20 Oxidizing ability of halogens
Boardworks AS Chemistry Halogens Oxidizing ability of halogens

21 Displacement Reactions
Writing an ionic equation for a displacement reaction: Br I Br- + I2 Which species is oxidised in this reaction? Which species is the oxidising agent? Which species is the reductant?

22 Displacement Reactions
Chlorine can oxidise both bromide and iodide ions: Cl Br Cl- + Br2 Cl I Cl- + I2 However, bromine can only oxidise iodide ions: Br Cl no reaction Br I Br- + I2 So, chlorine is a stronger oxidising agent than bromine.

23 Oxidising ability of the halogens
Fluorine (F2) Chlorine (Cl2) Bromine (Br2) Iodine (I2) Decreasing oxidising ability Decreasing reactivity

24 Fluoride (F-) Chloride (Cl-) Bromide (Br-) Iodide (I-)
Reducing ability of the halides Fluoride (F-) Chloride (Cl-) Bromide (Br-) Iodide (I-) Increasing reducing ability

25  attraction drops off as distance increases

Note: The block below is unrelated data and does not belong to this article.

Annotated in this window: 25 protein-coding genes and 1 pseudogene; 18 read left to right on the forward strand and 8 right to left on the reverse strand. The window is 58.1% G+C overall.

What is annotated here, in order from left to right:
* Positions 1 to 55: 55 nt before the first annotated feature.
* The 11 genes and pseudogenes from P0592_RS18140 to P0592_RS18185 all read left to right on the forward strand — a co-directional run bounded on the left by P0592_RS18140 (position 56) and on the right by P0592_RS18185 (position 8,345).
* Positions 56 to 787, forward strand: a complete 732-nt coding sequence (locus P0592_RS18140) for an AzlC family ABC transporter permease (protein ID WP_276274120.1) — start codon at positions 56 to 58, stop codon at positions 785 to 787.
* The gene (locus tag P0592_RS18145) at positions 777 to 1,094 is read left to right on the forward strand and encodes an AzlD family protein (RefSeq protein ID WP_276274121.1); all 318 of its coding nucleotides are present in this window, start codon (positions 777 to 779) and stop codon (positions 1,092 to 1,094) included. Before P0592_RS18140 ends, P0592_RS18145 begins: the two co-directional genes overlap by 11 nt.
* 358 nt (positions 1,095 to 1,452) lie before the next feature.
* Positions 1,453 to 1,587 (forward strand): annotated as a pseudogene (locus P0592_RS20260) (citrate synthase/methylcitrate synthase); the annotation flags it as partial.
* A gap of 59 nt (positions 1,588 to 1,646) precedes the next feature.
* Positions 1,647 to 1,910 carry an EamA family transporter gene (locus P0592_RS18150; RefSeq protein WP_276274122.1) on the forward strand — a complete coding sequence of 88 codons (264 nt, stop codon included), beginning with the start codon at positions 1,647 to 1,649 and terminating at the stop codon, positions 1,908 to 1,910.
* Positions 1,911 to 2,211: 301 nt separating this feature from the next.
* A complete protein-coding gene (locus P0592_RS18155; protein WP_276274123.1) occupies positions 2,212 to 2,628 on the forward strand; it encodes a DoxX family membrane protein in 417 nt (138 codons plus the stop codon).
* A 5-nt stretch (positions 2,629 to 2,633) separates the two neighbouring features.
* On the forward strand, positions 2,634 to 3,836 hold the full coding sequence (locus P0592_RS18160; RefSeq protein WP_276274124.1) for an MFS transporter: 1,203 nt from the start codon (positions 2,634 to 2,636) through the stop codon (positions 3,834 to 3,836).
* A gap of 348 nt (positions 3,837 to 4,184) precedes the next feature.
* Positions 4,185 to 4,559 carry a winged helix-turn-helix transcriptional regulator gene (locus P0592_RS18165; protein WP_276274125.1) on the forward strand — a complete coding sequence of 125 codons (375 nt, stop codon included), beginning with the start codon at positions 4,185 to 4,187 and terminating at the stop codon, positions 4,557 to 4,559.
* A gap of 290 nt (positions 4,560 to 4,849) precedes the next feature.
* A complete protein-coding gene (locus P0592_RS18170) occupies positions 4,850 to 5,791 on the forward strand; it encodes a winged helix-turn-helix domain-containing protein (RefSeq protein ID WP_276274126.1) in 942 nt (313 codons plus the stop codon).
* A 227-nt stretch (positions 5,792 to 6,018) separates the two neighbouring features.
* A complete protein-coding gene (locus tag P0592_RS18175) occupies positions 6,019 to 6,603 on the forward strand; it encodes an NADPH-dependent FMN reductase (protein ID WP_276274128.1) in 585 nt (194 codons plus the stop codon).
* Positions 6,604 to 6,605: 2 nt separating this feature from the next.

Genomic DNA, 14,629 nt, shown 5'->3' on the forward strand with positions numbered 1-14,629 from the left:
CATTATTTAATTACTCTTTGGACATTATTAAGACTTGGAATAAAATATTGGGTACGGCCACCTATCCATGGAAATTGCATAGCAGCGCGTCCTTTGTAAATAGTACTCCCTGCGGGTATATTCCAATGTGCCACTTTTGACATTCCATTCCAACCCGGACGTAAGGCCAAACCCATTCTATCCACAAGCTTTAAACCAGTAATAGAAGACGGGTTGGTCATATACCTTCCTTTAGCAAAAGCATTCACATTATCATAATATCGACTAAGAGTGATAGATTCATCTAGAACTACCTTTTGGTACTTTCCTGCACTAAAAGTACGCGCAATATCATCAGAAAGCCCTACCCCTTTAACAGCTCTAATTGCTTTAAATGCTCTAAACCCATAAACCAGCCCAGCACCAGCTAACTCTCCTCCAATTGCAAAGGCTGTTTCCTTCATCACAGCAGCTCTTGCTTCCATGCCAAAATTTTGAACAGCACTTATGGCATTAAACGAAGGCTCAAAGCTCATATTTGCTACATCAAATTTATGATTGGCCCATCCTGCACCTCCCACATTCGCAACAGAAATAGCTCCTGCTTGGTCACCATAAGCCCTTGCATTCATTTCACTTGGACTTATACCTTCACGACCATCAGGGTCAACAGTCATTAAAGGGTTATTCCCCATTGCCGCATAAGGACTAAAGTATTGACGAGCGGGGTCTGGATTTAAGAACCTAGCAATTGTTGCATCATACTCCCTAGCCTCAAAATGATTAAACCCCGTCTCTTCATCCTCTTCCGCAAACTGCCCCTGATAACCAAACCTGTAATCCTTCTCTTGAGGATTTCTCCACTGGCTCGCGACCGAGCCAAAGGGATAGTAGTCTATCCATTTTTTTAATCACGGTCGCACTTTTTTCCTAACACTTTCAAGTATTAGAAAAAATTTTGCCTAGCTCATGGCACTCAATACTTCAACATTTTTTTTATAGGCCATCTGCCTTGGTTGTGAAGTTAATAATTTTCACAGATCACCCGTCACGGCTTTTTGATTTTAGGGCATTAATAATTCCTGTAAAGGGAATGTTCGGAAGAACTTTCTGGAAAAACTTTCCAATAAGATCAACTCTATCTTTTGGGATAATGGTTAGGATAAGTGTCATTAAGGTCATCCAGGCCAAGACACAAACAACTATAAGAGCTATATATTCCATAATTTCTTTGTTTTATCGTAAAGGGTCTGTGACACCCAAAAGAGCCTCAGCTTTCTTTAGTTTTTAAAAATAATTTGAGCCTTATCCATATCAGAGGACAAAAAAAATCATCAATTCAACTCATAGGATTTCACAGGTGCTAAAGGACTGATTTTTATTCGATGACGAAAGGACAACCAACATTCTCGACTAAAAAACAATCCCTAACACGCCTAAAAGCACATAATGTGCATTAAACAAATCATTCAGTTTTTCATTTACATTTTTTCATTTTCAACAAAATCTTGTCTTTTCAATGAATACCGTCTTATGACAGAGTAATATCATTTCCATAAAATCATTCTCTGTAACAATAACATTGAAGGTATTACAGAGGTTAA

GROUP TRENDS ELECTRONEGATIVITY F Cl Br I Electronegativity 4.0 3.5 2.8 2.5 DECREASES down Group • the increasing nuclear charge due to the greater number of protons should attract electrons more, but there is an ... an increasing number of shells;  more shielding and less pull on electrons an increasing atomic radius  attraction drops off as distance increases

26 GROUP TRENDS OXIDISING POWER • halogens are oxidising agents
• they need one electron to complete their octet • the oxidising power gets weaker down the group

27 GROUP TRENDS OXIDISING POWER • halogens are oxidising agents